Fact based story about a former Greek Olympic boxer who was taken as a prisoner during World war II and placed in the Auschwitz prison camp. There he was permitted to survive as long as he ... See full summary »
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Robert M. Young
Edward James Olmos,
John E. Coleman
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With World War 2 looming, a prominent family in China must confront the contrasting ideas of traditionalism, communism and Western thinking, while dealing with the most important ideal of all: love and its meaning in society.
Fact based story about a former Greek Olympic boxer who was taken as a prisoner during World war II and placed in the Auschwitz prison camp. There he was permitted to survive as long as he fought for the amusement of his captors. His father and brother were also held as insurance that he would continue to fight. Written by
John Sacksteder <email@example.com>
Director Robert M. Young was initially hesitant to take on this project when given the original script. He felt that the subject was too voluminous to be incorporated into one movie. He later agreed when presented with a revised script that focused only on one small element in the death camp, or in Young's own words "like a cork, bubbling on the surface of the sea." See more »
In the movie, Salamo Arouch was depicted as having married "Allegra" shortly before being sent to Auschwitz. In reality, Arouch met her for the first time after they had both been liberated from Auschwitz in 1945 and were subsequently married. Furthermore, "Allegra" was a name used by the writers for artistic reasons, his wife's real name was Marta Yechiel. See more »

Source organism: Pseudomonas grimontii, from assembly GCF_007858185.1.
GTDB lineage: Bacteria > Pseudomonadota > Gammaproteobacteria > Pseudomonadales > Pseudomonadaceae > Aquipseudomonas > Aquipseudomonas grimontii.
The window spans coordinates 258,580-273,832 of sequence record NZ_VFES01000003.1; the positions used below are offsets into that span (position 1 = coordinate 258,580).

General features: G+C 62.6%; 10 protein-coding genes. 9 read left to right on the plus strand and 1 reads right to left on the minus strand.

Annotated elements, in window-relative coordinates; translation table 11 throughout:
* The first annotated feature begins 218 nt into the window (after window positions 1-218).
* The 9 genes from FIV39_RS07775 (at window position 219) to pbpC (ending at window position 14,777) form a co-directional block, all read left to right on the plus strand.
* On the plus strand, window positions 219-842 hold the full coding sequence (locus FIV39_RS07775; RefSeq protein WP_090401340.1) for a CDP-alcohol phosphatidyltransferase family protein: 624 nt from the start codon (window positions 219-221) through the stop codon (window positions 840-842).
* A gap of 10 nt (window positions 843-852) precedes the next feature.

Listen, I'm only going to say this once. For those who can hear me tell the rest. First come the SS, our lord and masters. Then comes our block health manager, Kyr. Then come the assistants, Otto and me. Then come the rats. Then come the lice... and then come you.
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Triumph of the Spirit is a film about people who have made choices in one of the most horrific situations--the Auschwitz death camp. Think of all the choices made by Salamo Arousch and those nearest to him. His sister Julie chooses to stay with her little girl rather than give the child over to her mother and thus get picked for the labour camp (somewhat curious that the SS officer doing the selection gave Julie the option of living). Avram refuses to join the Sonderkommando and is killed by the Nazis. Salamo chooses to box to keep his father alive a little while longer. Allegra chooses to believe her sister Helena who has chosen to make up a story about pregnancy. Jocko Levy has chosen to become a Kapo only to be tossed out by the Nazis when he is no longer healthy.
It was the magnitude of the choices that stunned me when I saw the film when it came out. The film presents us with an unrelenting series of situations and choices to be made. How would any of us have behaved if we had been in the same situation?
Triumph of the Spirit made me squirm because it showed me just how complex the Holocaust experience was for individuals who had to make life and death decisions. This is what lifts Triumph of the Spirit way above most other Holocaust films.
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